[ Hall J ] Widely observed neural scaling laws, in which error falls off as a power of the training set size, model size, or both, have driven substantial performance improvements in deep learning. However, these improvements through scaling alone require considerable costs in compute and energy. Here we focus on the scaling of error with dataset size and show how in theory we can break beyond power law scaling and potentially even reduce it to exponential scaling instead if we have access to a highquality data pruning metric that ranks the order in which training examples should be discarded to achieve any pruned dataset size. We then test this improved scaling prediction with pruned dataset size empirically, and indeed observe better than power law scaling in practice on ResNets trained on CIFAR10, SVHN, and ImageNet. Next, given the importance of finding highquality pruning metrics, we perform the first largescale benchmarking study of ten different data pruning metrics on ImageNet. We find most existing high performing metrics scale poorly to ImageNet, while the best are computationally intensive and require labels for every image. We therefore developed a new simple, cheap and scalable selfsupervised pruning metric that demonstrates comparable performance to the best supervised metrics. … 
Outstanding Paper

[ Hall J ] Supervised learning aims to train a classifier under the assumption that training and test data are from the same distribution. To ease the above assumption, researchers have studied a more realistic setting: outofdistribution (OOD) detection, where test data may come from classes that are unknown during training (i.e., OOD data). Due to the unavailability and diversity of OOD data, good generalization ability is crucial for effective OOD detection algorithms. To study the generalization of OOD detection, in this paper, we investigate the probably approximately correct (PAC) learning theory of OOD detection, which is proposed by researchers as an open problem. First, we find a necessary condition for the learnability of OOD detection. Then, using this condition, we prove several impossibility theorems for the learnability of OOD detection under some scenarios. Although the impossibility theorems are frustrating, we find that some conditions of these impossibility theorems may not hold in some practical scenarios. Based on this observation, we next give several necessary and sufficient conditions to characterize the learnability of OOD detection in some practical scenarios. Lastly, we also offer theoretical supports for several representative OOD detection works based on our OOD theory.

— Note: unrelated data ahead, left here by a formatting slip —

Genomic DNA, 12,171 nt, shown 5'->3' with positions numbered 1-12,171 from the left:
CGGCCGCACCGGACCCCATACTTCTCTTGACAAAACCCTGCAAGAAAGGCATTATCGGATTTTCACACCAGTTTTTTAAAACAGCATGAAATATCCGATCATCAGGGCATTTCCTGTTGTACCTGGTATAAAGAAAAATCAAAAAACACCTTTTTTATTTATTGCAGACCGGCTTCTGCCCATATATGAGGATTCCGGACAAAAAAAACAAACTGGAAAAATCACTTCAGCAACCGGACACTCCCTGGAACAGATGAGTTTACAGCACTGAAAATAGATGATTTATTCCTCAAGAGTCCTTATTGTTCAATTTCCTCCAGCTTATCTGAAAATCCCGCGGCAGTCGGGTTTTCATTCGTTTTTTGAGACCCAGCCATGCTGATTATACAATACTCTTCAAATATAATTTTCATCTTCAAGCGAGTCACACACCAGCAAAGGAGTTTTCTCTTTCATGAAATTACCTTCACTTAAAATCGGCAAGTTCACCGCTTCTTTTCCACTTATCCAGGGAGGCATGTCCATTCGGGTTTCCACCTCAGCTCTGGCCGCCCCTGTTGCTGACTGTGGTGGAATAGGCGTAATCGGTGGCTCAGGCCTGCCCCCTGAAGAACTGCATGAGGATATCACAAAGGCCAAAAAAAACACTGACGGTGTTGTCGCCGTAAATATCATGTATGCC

Outstanding Paper

[ Hall J ] Autonomous agents have made great strides in specialist domains like Atari games and Go. However, they typically learn tabula rasa in isolated environments with limited and manually conceived objectives, thus failing to generalize across a wide spectrum of tasks and capabilities. Inspired by how humans continually learn and adapt in the open world, we advocate a trinity of ingredients for building generalist agents: 1) an environment that supports a multitude of tasks and goals, 2) a largescale database of multimodal knowledge, and 3) a flexible and scalable agent architecture. We introduce MineDojo, a new framework built on the popular Minecraft game that features a simulation suite with thousands of diverse openended tasks and an internetscale knowledge base with Minecraft videos, tutorials, wiki pages, and forum discussions. Using MineDojo's data, we propose a novel agent learning algorithm that leverages large pretrained videolanguage models as a learned reward function. Our agent is able to solve a variety of openended tasks specified in freeform language without any manually designed dense shaping reward. We opensource the simulation suite, knowledge bases, algorithm implementation, and pretrained models (https://minedojo.org) to promote research towards the goal of generally capable embodied agents. 
Outstanding Paper

[ Hall J ] Gradient estimationapproximating the gradient of an expectation with respect to the parameters of a distributionis central to the solution of many machine learning problems. However, when the distribution is discrete, most common gradient estimators suffer from excessive variance. To improve the quality of gradient estimation, we introduce a variance reduction technique based on Stein operators for discrete distributions. We then use this technique to build flexible control variates for the REINFORCE leaveoneout estimator. Our control variates can be adapted online to minimize variance and do not require extra evaluations of the target function. In benchmark generative modeling tasks such as training binary variational autoencoders, our gradient estimator achieves substantially lower variance than stateoftheart estimators with the same number of function evaluations. 
Outstanding Paper

[ Hall J ] Current stateoftheart document retrieval solutions mainly follow an indexretrieve paradigm, where the index is hard to be directly optimized for the final retrieval target. In this paper, we aim to show that an endtoend deep neural network unifying training and indexing stages can significantly improve the recall performance of traditional methods. To this end, we propose Neural Corpus Indexer (NCI), a sequencetosequence network that generates relevant document identifiers directly for a designated query. To optimize the recall performance of NCI, we invent a prefixaware weightadaptive decoder architecture, and leverage tailored techniques including query generation, semantic document identifiers, and consistencybased regularization. Empirical studies demonstrated the superiority of NCI on two commonly used academic benchmarks, achieving +21.4% and +16.8% relative enhancement for Recall@1 on NQ320k dataset and RPrecision on TriviaQA dataset, respectively, compared to the best baseline method.